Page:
Top universities grew intake by 8 per cent after grading shift

Ucas says disadvantaged students were among those who benefitted but warns of tougher challenges ahead

December 16, 2020
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The most selective UK universities accepted 8 per cent more students after this summer’s decision to U-turn on teacher-assessed grading of A levels, according to new figures.

Data from the Ucas admissions body show that overall the number of 18-year-olds accepted by universities rose almost 6 per cent from before the policy change to the end of the admissions 2020 cycle.

But it was at higher tariff providers where acceptances appeared to rise the most, growing by 7.5 per cent, the report says.

Admissions to university this autumn were thrown into confusion during August when controversy erupted over the way that teacher-assessed grades had been standardised.

Following a similar move in Scotland, the Westminster government announced that grades for pupils in England would revert to teacher-assessed results if these had been higher than the calculated grades. A cap on undergraduate places was also scrapped to allow for the anticipated extra demand.

According to the Ucas end-of-cycle data, almost 170,000 university applicants received a grade higher than they were initially awarded after the policy changes in different parts of the UK.

“The flexibility demonstrated by universities and colleges in accommodating this redistribution of students…saw UK acceptances for all ages reach 485,400 (up 4.5 per cent on 2019) and the UK 18-year-old entry rate rise to a record 37 per cent (up 2.9 percentage points on 2019),” the Ucas report says.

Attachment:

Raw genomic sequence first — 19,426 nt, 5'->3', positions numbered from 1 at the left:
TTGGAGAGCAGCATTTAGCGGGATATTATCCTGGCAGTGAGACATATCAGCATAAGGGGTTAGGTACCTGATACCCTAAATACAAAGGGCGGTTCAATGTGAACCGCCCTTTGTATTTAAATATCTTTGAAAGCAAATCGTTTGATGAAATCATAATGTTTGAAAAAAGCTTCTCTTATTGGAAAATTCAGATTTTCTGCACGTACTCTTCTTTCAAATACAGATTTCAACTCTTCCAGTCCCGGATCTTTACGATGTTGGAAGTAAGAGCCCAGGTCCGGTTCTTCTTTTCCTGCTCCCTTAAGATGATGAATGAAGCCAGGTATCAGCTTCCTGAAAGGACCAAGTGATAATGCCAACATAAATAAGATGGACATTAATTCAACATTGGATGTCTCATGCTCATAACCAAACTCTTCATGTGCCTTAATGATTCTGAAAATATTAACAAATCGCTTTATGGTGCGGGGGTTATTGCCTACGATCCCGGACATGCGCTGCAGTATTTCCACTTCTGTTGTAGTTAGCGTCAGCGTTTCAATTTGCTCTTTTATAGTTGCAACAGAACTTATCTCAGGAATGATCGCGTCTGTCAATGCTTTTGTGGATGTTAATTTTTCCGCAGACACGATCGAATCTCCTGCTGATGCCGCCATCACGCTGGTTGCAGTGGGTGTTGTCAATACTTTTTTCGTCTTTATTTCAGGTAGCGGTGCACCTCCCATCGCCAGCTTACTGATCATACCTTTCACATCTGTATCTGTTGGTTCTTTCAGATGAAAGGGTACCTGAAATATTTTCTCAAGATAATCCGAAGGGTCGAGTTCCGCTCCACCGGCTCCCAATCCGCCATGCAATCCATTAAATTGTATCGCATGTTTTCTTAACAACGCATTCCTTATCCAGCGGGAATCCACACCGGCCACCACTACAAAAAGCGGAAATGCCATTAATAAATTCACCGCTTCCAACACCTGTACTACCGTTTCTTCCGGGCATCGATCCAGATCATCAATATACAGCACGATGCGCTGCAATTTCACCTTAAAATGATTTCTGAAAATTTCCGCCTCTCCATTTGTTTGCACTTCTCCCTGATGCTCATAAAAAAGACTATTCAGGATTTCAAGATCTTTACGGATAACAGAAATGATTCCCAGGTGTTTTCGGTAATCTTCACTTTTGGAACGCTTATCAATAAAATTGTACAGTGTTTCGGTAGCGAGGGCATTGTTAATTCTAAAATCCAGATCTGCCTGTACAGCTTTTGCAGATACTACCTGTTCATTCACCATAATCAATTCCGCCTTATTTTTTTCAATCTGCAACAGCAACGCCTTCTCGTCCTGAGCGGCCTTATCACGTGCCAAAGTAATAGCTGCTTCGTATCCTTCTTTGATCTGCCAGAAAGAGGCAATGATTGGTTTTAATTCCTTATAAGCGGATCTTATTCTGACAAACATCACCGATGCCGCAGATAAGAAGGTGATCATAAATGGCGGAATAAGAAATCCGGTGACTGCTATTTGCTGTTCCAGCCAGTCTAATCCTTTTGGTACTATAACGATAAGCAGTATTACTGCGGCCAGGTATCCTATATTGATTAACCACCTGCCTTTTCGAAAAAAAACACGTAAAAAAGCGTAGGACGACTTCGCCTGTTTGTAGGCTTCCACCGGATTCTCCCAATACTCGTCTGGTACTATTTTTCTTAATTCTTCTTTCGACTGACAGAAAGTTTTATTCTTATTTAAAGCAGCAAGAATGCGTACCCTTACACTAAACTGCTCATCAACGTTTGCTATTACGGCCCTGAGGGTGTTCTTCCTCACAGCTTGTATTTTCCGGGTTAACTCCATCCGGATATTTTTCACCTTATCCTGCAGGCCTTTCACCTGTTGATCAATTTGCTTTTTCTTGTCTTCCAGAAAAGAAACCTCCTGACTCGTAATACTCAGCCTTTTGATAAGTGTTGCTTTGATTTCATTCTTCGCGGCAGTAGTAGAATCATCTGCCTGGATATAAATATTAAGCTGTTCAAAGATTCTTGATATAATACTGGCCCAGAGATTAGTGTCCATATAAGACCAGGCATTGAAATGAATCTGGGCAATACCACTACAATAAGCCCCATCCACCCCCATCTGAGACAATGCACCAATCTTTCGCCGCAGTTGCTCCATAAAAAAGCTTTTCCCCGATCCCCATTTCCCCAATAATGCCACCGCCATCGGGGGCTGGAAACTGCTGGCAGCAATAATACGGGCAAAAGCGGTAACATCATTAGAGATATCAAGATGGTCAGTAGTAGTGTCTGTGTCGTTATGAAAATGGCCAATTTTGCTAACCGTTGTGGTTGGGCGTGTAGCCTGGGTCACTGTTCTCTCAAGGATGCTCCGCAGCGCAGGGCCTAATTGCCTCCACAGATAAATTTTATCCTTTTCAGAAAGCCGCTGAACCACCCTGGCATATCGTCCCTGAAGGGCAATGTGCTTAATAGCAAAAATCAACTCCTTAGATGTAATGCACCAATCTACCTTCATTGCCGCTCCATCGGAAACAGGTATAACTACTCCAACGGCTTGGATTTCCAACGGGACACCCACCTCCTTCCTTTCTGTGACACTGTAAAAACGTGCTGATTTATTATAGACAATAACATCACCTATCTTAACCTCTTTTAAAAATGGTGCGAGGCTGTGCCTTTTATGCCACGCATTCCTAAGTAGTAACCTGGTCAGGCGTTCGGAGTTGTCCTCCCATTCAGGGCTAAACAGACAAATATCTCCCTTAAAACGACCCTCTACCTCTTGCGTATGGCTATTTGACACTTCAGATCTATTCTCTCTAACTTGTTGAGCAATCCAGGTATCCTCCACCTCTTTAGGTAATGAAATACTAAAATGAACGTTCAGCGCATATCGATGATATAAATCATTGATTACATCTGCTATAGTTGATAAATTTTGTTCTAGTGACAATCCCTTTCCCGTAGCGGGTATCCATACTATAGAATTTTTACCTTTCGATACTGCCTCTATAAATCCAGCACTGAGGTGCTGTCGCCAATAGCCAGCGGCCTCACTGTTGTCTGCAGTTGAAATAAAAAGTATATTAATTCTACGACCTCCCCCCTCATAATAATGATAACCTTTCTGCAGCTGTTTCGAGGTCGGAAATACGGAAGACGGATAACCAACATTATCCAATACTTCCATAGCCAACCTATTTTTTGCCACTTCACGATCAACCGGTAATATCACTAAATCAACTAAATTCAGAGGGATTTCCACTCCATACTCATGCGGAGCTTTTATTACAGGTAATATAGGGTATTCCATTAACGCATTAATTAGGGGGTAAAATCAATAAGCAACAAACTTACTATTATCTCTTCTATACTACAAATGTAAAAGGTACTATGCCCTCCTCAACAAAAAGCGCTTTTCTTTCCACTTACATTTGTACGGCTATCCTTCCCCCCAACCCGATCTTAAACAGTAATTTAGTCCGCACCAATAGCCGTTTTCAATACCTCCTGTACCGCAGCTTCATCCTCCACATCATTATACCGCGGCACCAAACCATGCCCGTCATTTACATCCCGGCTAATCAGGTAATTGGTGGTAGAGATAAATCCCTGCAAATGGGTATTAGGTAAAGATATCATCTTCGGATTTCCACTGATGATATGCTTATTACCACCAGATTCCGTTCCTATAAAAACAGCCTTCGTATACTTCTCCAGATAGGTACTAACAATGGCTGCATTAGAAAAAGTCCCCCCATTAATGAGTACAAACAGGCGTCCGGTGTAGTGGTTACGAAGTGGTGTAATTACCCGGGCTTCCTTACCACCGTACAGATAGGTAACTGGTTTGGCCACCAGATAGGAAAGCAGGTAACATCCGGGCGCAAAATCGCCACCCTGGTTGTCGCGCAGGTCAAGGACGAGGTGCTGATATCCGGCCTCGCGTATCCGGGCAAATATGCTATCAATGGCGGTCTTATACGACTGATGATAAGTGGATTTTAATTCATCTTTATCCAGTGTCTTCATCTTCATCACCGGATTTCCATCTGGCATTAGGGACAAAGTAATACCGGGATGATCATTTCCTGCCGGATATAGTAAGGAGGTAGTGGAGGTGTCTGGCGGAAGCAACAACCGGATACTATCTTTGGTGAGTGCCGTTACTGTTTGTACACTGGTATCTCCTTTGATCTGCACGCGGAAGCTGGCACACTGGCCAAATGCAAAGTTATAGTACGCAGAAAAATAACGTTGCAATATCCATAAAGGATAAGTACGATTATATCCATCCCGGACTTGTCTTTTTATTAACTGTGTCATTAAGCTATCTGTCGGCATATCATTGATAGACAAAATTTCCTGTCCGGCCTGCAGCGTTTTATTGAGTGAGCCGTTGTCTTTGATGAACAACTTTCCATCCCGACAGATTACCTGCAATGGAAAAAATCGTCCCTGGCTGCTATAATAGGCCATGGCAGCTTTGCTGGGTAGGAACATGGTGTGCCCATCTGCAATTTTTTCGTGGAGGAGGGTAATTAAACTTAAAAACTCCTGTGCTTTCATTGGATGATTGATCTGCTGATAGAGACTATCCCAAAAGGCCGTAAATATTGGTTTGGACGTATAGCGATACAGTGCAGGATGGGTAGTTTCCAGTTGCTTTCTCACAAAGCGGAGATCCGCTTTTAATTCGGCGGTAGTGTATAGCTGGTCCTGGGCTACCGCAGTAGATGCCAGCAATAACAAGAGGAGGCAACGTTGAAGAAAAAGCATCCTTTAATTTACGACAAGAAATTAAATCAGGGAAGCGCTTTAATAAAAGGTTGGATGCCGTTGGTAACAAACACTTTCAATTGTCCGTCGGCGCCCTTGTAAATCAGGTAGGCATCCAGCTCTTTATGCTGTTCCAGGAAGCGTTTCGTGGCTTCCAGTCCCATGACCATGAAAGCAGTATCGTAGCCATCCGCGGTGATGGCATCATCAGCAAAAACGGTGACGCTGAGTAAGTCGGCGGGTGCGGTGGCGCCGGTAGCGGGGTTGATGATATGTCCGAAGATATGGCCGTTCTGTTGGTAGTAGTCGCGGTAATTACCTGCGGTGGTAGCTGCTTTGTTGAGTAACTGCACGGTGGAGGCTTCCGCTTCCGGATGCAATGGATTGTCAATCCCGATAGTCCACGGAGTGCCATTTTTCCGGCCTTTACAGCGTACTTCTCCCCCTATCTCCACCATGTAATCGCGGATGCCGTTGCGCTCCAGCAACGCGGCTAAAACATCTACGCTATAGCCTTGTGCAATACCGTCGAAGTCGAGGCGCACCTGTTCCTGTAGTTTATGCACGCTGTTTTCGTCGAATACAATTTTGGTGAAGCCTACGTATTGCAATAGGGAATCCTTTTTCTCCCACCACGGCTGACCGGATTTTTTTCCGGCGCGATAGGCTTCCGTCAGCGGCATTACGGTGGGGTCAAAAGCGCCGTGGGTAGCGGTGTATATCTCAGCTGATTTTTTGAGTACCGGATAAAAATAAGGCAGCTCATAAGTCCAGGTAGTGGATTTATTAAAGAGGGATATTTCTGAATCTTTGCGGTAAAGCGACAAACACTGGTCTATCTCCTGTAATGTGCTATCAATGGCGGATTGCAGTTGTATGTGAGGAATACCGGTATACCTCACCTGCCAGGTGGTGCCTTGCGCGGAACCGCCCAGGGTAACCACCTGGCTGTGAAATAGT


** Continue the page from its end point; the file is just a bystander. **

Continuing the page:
“With more students meeting the terms of their offer, the number of placed UK 18-year-old main scheme applicants increased by 5.5 per cent, from before the policy change to the end of the 2020 cycle, with those placed at their firm choice course increasing by 5.1 per cent, and acceptances to higher tariff providers growing by 7.5 per cent,” it adds.

“This contrasts with movements over the same period in 2019, in which there was a 1.6 per cent uplift in main scheme applicant acceptances (and a slight decrease in the number placed at higher tariff providers).”

The Ucas report says that, from before the policy change to the end of the admission cycle, there was also a 12 per cent increase in applicants from the most disadvantaged areas being placed at 15 of the most selective institutions.

On deferrals, it says that of those who received grade increases because of the policy change, 1,520 decided to defer their places at a firm university choice late in the admissions cycle and about 1,000 of these “would not have occurred had this group’s deferral rate been the same as expected based on the 2019 cycle”.

The report also says that although there has continued to be slow progress in widening access and participation in full-time undergraduate courses, the current rate of change would still mean it will take more than 300 years to eliminate the equality gap at the most selective universities.

It warns that the next few years would also be crucial given that the rising 18-year-old population will create more competition for places and the pandemic had affected the school progress of the most disadvantaged pupils.

“Universities and colleges will need to make tougher decisions – and there is a risk that lower-attaining disadvantaged students will be squeezed out given they are on average 18 months behind their more advantaged peers,” it says.

It adds that if each higher tariff provider had admitted just an extra 70 of the most disadvantaged students in 2020, “the equality gap across higher tariff providers would be half of what it is now”.

“A consistent use of such practices as illustrated [here] could enable the eradication of the equality gap by 2030.”

simon.baker@timeshighereducation.com

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